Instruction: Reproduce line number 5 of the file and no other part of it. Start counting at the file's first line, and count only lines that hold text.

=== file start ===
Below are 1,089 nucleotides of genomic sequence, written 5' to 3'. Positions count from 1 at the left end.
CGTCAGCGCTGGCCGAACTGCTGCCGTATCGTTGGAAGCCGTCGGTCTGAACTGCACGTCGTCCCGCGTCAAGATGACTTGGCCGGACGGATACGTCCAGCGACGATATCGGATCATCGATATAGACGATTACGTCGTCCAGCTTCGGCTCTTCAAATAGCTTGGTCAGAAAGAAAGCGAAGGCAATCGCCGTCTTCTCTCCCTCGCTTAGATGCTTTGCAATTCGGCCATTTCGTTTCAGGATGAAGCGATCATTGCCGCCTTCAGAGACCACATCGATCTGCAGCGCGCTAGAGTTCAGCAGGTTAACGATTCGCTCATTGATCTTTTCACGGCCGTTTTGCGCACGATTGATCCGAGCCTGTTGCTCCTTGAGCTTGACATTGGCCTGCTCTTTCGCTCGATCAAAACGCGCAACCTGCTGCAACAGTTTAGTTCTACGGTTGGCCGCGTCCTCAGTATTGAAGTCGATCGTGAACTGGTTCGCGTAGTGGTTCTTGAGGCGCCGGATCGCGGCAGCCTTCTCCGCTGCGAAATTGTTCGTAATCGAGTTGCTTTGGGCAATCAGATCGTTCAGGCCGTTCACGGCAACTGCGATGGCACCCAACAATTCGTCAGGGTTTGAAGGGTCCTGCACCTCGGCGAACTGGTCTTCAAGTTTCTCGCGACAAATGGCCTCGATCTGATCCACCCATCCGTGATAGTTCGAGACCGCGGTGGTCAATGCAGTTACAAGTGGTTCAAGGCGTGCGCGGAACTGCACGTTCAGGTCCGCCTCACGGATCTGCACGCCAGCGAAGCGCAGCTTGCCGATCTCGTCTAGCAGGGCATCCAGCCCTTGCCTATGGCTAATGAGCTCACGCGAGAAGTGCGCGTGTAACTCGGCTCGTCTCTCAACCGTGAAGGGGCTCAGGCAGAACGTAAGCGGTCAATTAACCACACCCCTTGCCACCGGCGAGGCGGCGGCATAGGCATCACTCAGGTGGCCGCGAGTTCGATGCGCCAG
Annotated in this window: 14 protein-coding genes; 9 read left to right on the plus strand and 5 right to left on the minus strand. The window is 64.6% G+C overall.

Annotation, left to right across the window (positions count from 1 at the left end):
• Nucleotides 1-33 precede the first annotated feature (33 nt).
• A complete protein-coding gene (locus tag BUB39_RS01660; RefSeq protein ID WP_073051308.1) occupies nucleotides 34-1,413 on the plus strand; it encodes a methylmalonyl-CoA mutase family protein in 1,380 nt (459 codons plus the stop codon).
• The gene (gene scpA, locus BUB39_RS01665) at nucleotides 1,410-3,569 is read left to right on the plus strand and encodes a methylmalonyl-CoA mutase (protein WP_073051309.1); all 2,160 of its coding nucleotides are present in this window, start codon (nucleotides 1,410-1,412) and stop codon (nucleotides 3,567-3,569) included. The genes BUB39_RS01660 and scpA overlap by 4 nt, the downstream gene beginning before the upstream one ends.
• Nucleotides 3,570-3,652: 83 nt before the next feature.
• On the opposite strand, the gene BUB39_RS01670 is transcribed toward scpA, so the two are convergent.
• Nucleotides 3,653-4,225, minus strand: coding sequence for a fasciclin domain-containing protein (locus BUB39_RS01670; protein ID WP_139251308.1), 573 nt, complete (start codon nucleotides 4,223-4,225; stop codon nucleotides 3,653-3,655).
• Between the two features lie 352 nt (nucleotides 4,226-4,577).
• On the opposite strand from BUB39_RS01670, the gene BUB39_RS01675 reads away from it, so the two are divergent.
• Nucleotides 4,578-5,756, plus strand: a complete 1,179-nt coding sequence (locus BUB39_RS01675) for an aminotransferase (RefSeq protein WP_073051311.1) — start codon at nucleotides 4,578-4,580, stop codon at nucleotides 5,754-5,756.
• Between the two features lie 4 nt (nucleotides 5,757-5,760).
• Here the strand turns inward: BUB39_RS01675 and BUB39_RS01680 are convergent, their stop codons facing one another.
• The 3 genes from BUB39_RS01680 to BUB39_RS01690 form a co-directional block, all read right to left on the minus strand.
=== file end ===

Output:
• Nucleotides 1-33 precede the first annotated feature (33 nt).